Archives have recently been discovered at Green Castle Eco-Resort, Northern Jamaica which relate to the very earliest days of Jamaica’s origins. Green Castle sits within 1,600 acres of rainforest in the north east of Jamaica in the Robin’s Bay / Annotto Bay area. Archives which had been packed away for ‘safekeeping’ have recently been discovered and a real treasure trove of historical documents has been found. These include:
1. Evidence of Taino burial sites (including a village) within the Green Castle Estate – supported by University of West Indies / Murray State University, Kentucky, USA.
2. Timbers used in historical tower on Green Castle estate have been radiocarbon dated to late 16th / early 17th century – documents by University of California.
3. Documentation relating to suggestions that Columbus first made landfall at Annotto Bay – supported by Jamaica Historical Society/Institute of Jamaica
1. Evidence of Taino burial sites/village within the Green Castle Estate
Experts from Wickliffe Mounds Research Center, Murray State University have carbon-dated the skeletal remains of what looks like one of the earliest examples of a Taino Indian family living in Jamaica, to circa 900AD.
Archaeological explorations that took place at Davey Hill located within Green Castle Estate’s 1,600 acres, Saint Mary Parish, showed that the Estate is linked right back to the beginnings of life on the island. The skeletal remains of what is believed to be a Jamaican Taino adult and child were found, as well as a well-preserved Taino village.
It has revealed a people that lived on a wide variety of animal sources as well as cassava root. Early inhabitants of Jamaica named the land “Xaymaca”, meaning “Land of wood and water” and this evolved or changed into Jamaica over time.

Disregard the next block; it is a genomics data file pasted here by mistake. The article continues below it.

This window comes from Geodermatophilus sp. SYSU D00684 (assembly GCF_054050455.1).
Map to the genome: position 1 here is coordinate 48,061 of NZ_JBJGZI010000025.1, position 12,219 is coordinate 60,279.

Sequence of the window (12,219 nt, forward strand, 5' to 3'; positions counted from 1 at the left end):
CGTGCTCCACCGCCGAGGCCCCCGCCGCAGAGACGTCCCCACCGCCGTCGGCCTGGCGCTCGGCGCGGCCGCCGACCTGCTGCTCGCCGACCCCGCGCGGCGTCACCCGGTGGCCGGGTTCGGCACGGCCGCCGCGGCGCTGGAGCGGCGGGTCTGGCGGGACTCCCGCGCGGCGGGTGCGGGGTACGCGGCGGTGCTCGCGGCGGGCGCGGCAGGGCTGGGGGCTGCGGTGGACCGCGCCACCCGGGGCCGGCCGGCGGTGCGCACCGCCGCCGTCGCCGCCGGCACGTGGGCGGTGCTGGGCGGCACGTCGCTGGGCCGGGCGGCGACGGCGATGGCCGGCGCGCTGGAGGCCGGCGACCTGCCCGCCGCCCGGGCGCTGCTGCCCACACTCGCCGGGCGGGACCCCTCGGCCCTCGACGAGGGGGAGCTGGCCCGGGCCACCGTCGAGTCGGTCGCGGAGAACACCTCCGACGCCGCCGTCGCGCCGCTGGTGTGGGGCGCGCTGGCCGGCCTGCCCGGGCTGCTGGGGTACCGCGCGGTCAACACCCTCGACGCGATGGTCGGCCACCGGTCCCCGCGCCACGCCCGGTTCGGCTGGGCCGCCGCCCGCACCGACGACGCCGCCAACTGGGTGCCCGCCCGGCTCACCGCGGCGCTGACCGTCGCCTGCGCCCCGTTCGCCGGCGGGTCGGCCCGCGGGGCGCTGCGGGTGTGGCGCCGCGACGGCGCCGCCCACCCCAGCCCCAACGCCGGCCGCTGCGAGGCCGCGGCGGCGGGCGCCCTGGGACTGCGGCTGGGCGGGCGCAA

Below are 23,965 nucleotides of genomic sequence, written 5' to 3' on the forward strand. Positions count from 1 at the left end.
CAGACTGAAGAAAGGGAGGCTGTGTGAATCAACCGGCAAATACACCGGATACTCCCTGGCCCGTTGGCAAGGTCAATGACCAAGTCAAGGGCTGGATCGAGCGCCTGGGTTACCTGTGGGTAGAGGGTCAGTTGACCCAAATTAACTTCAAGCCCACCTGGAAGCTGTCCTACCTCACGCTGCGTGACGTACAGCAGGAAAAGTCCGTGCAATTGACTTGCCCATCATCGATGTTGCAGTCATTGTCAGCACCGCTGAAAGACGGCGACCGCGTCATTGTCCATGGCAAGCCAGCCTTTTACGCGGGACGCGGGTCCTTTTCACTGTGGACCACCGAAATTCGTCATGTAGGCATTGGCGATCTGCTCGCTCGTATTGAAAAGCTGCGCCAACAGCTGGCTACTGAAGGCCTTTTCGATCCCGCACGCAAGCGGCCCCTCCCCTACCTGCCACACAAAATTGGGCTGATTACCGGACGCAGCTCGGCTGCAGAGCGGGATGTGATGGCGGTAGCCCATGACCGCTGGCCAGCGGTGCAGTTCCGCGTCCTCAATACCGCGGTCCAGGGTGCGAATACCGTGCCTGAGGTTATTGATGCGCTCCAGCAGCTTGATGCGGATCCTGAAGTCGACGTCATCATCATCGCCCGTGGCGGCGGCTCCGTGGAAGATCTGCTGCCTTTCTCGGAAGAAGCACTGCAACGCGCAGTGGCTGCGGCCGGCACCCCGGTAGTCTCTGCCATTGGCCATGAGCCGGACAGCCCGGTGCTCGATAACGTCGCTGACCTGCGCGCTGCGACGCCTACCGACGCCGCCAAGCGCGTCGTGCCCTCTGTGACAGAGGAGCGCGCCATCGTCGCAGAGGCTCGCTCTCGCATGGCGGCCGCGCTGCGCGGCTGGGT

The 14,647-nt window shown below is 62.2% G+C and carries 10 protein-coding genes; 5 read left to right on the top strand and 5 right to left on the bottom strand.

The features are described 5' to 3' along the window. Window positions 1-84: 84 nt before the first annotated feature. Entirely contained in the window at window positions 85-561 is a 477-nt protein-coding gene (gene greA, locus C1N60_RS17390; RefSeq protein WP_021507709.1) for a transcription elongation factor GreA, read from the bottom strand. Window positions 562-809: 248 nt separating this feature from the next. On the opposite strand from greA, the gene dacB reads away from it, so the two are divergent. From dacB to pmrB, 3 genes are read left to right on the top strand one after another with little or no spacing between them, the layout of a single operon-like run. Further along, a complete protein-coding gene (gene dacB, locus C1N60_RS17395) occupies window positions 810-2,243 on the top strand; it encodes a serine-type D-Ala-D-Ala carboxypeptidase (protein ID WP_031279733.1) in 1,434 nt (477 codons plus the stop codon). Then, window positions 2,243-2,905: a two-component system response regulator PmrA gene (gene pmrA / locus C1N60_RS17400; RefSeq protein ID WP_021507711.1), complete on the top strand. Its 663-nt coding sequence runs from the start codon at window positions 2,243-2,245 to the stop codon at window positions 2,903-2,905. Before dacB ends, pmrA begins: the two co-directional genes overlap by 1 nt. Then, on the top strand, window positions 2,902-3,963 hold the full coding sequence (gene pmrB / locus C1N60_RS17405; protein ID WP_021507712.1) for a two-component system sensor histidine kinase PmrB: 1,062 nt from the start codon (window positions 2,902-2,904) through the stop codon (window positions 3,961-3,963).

“We note that the recovery of two burials, one adult and one infant, is a significant contribution to the bioarcheology of the Jamaican Taino.” (Preliminary Report, University of the West Indies and Murray State University, 2001).
2. Timbers used in historical tower on Green Castle estate have been radiocarbon dated to pre-Columbus times
One of the many great features within Green Castle’s expansive estate is the Spanish Tower near the coast. The coral-stone tower dates back to the late 16th / early 17th century during the time of ownership of one of the island’s most prominent families, The Nedham family. Some of the largest timbers used from trees felled in its construction date back to early 14th century suggesting that they came from a Spanish ship or some Spanish building nearby. The timbers were radiocarbon dated by the University of California – dating them as either 14th century or early 15th century.
3. Documentation relating to suggestions that Columbus first made landfall at Annotto Bay
It is widely known that Columbus first set foot on Jamaica on the morning of May 7th, 1494 and that he first made landfall at St Ann’s Bay, however, from analyzing eye witness accounts and diary entries from Michele (Miguel) Cuneo, an Italian who accompanied Columbus on the voyage; Fernando Colon, Columbus’ son, Fray Bartolome De Las Casas (friend of Columbus) and Antonio Herrera, it is clear that there is a strong argument he first made landfall at Annotto Bay on the north east coast of Jamaica, very close to Green Castle. A report written by the Jamaican Historical Society suggests that based on these accounts (all stating the same thing), Columbus first made landfall at Annotto Bay taking into account sailing conditions at the time, the direction he was sailing from and eyewitness accounts. Initially, Columbus was repelled upon approaching the coast of Jamaica by Arawak Indians. It is well known that there was a large Arawak settlement which would account for the large number of Indians who came out in their canoes to repel the Spanish ships. Additionally, the area around Annotto Bay was and is unsuitable for beaching a ship the size of the one Columbus sailed (The Nina). It is thought that after this and given the direction of the winds in the area, he sailed further up the coast to St Ann’s Bay.
You can find out more about Green Castle and the part it’s played in Jamaican history over the centuries, here.